The First Populace

The evidence pointing to the first presence of a populace in what is now Asturies situates them around 100,000 years ago, a date which enables us to build an idea of the culture then prevalent based on many materials found over a wide territorial radius, mainly along the coast and in the central basin, and following valleys in search of areas favourable to hunting, forraging and habitation. This was between the lesser and mid paleolithic periods.

This populace consolidated itself throughout the mid paleolithic period(80,000 -35,000 BY), and the process may be studied thanks to materials found in caves, along river basins and on beaches, with the first appearance of instruments made from bones. It is, however, in the greater paleolithic (35,000 - 10,000 BY) when the presence of horno sapiens sapiens begins to leave important traces in their occupation of caves and other shelters, in the form of large numbers of fossil and bone tools, along with an artistic legacy of great importance connected to that of other areas along the Cantabrian coast and in France. Asturies is the most western point in Europe at which paleolithic art may be found today, consisting of parietal themes based on animals and anthropomorphic signs and depictions, a kinetic art of great brilliance.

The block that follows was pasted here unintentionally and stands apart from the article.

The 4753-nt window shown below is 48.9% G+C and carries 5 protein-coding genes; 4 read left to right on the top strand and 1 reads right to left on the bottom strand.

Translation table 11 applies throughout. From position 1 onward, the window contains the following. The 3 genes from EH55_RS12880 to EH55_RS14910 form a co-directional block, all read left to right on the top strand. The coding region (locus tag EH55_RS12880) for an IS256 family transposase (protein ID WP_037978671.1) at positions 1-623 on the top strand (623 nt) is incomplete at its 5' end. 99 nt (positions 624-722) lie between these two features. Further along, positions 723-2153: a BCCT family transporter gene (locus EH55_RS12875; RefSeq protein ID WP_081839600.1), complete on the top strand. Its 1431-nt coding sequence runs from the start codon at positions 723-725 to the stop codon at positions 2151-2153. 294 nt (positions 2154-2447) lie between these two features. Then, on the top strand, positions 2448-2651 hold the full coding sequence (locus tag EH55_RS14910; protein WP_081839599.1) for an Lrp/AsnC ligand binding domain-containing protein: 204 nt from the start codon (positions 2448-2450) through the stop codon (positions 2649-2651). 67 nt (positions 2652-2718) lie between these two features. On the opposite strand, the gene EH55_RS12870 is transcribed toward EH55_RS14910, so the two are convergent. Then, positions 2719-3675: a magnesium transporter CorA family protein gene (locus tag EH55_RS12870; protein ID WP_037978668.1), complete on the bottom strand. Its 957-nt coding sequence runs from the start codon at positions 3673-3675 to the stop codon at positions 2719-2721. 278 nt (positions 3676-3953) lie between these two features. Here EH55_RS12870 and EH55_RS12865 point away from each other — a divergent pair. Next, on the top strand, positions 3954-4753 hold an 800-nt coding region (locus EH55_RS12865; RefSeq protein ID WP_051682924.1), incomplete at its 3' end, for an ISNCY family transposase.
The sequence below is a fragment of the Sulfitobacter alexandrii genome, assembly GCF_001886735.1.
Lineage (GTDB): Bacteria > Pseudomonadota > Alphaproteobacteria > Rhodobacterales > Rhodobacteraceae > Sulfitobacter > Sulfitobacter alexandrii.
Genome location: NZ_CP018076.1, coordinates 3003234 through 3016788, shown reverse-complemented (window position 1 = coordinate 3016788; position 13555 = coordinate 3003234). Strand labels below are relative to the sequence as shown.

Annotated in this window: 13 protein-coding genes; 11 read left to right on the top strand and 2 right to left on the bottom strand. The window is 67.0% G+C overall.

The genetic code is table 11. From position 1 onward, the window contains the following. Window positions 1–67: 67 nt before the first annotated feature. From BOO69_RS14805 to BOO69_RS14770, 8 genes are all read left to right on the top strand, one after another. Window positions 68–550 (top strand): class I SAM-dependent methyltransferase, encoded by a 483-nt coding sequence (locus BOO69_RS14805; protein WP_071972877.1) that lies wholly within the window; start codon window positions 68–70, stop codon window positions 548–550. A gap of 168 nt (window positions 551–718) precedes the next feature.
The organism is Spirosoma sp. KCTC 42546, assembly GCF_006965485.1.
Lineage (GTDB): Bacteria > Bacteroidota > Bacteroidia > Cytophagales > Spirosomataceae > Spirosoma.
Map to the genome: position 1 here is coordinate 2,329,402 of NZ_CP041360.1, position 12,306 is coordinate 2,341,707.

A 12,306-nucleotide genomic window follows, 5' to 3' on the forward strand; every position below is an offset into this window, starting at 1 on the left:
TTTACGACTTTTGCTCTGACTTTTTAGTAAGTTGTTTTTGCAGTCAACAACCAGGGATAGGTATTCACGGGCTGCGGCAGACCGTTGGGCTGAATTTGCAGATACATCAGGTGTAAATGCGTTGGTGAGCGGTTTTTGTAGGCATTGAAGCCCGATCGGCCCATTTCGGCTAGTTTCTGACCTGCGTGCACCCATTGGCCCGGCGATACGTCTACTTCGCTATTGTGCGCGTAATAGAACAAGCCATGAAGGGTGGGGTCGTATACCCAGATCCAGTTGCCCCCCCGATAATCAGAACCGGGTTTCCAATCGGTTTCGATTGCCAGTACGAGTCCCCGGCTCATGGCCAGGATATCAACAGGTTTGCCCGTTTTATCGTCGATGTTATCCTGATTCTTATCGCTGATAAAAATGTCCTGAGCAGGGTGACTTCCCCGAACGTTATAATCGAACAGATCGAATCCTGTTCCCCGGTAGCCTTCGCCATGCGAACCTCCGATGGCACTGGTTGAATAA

The natural landscape in Asturies began to acquire its actual form at the end of the glacial period, between the tenth and fourth milleniums, with the establishment of the coastal line and the extension of the atlantic forest. This was when the epipaleolithic cultures the Azilense and the Asturiense appeared V the central and eastern coastal areas, a time of important cultural changes in which art was reduced to domestic objects fashioned from bone, or horn, especially in the form of rounded painted borders directly related to those discovered by Piette in the Mas d'Azil, which disappeared during the Asturiense period, the most characteristic implements surviving from this culture being the so-called picos asturienses employed for the collection of shellfish, as is testified by the remains of limpets, mussels and limpets which have been found in abundance in the areas studied.